Author: Lawrence Williams Posted: Wednesday , 26 Nov 2014 LONDON (MINEWEB) -
Demands for gold reserve accountability have been rising in Europe – is this something that could spread around the world for those nations who own gold in vaults in countries other than their own – or indeed supposedly held even in their own countries?
We have seen Germany requesting repatriation of around half of its gold reserves, mostly held in the US, the recent return of some of its foreign held gold to The Netherlands, the Swiss referendum on the return of much of the nations’s gold and the raising of its reserve levels to 20% of its foreign reserves, and now the latest is a request to M. Christian Noyer, the Governor of the Bank of France, for that nation’s gold reserves to be comprehensively audited.
The request has come in the form of an open letter from the French right wing Front National opposition leader, Marine Le Pen
Russia has announced that it is developing its own version of SWIFT, a network that enables financial institutions to communicate electronically in a secure fashion, which it expects to launch in 2015. The clear intent is to bypass Western financial institutions and conventions.
In our opinion, a world in which the dollar becomes increasingly marginalized as a reserve currency will look substantially different. As noted by Andrew Smithers in the Financial Times (11/12/14), the US is a massive hedge fund, “long equities and short debt,” with an international net debtor position equivalent to 31 percent of GDP. As long as dollar reserves have utility, dollar-denominated assets can thrive. Utility is in large part a matter of perception and confidence, in our view, and the fundamentals underlying the notion of a strong dollar are sliding in the wrong direction. At the moment the long dollar trade seems extremely crowded, with CFTC speculative long exposure near record highs (see chart below). In the short term the dollar may seem to be a lifeboat for unwanted yen and euros, but in the intermediate to longer term it is a lifeboat that suffers from the flaws inherent in all paper currencies. Today’s clamor for dollars will, in our opinion, become tomorrow’s dollar overhang.
Financial writer Bill Holter says the players in the gold markets are fearful. Why? Holter says, “The GOFO rates, or gold forward rates, in London are negative. They should never be negative, and they are more negative now than any time since 2001. That shows extreme tightness in the metals market. To me, it shows mistrust. It shows that people are saying I want my gold now. I don’t want gold in the future, I want it now. Negative GOFO rates should never happen.” Holter also says that the COMEX market is what he calls “corner-able.”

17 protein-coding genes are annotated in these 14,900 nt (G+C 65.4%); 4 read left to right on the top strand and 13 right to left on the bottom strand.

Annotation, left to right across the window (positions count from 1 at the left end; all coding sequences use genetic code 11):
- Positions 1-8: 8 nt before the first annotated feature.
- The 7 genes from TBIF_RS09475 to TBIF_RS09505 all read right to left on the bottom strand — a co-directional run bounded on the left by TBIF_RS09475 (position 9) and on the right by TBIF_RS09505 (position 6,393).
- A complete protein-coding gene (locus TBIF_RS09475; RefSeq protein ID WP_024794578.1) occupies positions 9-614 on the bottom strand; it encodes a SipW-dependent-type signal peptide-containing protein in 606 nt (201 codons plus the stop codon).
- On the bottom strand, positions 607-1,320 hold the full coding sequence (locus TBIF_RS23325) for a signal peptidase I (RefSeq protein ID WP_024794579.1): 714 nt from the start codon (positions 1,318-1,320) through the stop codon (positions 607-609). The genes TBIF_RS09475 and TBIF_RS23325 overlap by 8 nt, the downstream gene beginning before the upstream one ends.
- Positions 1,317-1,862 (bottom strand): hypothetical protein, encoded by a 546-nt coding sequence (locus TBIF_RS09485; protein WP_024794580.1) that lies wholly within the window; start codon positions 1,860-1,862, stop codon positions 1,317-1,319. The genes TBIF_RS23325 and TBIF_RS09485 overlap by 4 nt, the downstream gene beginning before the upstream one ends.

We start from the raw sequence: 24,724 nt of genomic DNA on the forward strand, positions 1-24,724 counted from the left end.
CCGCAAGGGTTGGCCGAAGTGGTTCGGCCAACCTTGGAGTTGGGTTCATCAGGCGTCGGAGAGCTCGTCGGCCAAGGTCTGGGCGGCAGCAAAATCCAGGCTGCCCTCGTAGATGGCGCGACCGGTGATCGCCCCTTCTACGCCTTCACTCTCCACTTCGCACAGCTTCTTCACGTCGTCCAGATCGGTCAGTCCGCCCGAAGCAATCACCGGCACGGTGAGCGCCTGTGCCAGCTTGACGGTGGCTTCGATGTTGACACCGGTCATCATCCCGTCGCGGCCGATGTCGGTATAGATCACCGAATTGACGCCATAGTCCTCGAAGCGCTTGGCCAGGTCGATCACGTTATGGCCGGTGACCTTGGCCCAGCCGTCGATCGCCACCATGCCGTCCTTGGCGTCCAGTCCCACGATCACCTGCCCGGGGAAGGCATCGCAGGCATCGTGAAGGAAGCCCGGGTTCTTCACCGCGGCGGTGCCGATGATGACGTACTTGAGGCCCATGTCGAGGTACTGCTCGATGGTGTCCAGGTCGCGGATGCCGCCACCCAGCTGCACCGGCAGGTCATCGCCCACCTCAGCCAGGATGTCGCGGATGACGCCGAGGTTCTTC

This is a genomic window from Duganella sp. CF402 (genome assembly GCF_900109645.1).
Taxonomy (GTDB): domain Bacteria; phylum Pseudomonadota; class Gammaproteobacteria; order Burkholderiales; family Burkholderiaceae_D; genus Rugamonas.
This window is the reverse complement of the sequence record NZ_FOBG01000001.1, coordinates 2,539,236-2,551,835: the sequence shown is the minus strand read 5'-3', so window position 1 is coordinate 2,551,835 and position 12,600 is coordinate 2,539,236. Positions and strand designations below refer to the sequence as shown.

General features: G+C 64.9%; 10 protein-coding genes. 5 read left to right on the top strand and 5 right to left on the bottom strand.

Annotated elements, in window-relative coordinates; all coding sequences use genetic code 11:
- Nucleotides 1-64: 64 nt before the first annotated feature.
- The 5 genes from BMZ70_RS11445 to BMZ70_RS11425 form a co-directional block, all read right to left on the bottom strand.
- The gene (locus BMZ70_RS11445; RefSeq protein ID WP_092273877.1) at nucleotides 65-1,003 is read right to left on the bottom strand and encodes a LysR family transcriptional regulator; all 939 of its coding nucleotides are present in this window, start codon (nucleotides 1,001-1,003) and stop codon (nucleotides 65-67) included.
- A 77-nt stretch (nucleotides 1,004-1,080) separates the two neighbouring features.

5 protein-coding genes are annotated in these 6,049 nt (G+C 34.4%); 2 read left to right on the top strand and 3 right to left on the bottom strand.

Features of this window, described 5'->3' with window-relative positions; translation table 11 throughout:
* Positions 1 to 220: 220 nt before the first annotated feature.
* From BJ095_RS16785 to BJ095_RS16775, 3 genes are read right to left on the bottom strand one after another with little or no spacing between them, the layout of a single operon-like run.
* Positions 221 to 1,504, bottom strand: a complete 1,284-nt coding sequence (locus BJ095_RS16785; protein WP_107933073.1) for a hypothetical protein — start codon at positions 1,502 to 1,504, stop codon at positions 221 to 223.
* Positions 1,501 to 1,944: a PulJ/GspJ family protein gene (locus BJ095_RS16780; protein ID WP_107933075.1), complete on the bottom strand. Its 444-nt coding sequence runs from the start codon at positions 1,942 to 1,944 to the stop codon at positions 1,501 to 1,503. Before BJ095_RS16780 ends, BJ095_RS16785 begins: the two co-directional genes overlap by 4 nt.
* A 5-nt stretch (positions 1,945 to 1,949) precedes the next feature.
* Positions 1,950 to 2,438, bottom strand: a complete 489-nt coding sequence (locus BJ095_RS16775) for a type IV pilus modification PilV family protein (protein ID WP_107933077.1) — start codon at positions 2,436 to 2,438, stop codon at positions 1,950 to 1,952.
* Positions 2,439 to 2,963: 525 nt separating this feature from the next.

How much would it take to buy the entire deliverable gold and silver inventory? Holter says, “The way I would put it is it’s a ham sandwich without the ham or the cheese. You are talking about $1 billion would be enough to clean out COMEX gold registered category, and another billion dollars would clean out the silver inventory. It’s nothing. $2 billion dollars would clean the shelves dry.”
Russell: “I’m looking at a report from the World Gold Council, September 2014. I was shocked to see that according to the official world gold holdings, the US holds the largest amount of gold of any nation in the world. Even more astounding, the US leads the world in the percentage of its currency reserves in gold. According to the World Gold Council, the US holds 72% of its forex reserves in gold.
How can this be? Widespread rumors have it that the US has sold or leased all its gold and cannot even ship the gold that Germany has called in. Either the World Gold Council is presenting wrong figures or a mighty scandal is upon us. If the US has this amount of gold, which would be bullish, why haven’t we been told about it? Or why doesn’t the US run an honest audit on our gold?
Here’s what I’ve been thinking: the Fed despises gold and wants to make its own fiat currency the only legal currency. Therefore, if you really hold this tremendous amount of gold (8,133 tonnes), how would the Fed explain it? The other question: why doesn’t any publication pick up the story of the US government owning 8,133 tonnes of gold? Why isn’t any American told that gold represents 72% of our currency reserves?
The Founder and CEO of gold and silver miner McEwen Mining, Rob McEwen was very candid on a recent conference call with his investors. McEwen discussed his compay's abysmal quarterly performance and went on to leave several points of perspective. Chiefly, that if the gold and silver price were to continue a downward projection his company and industry would have no choice but to halt production and mining.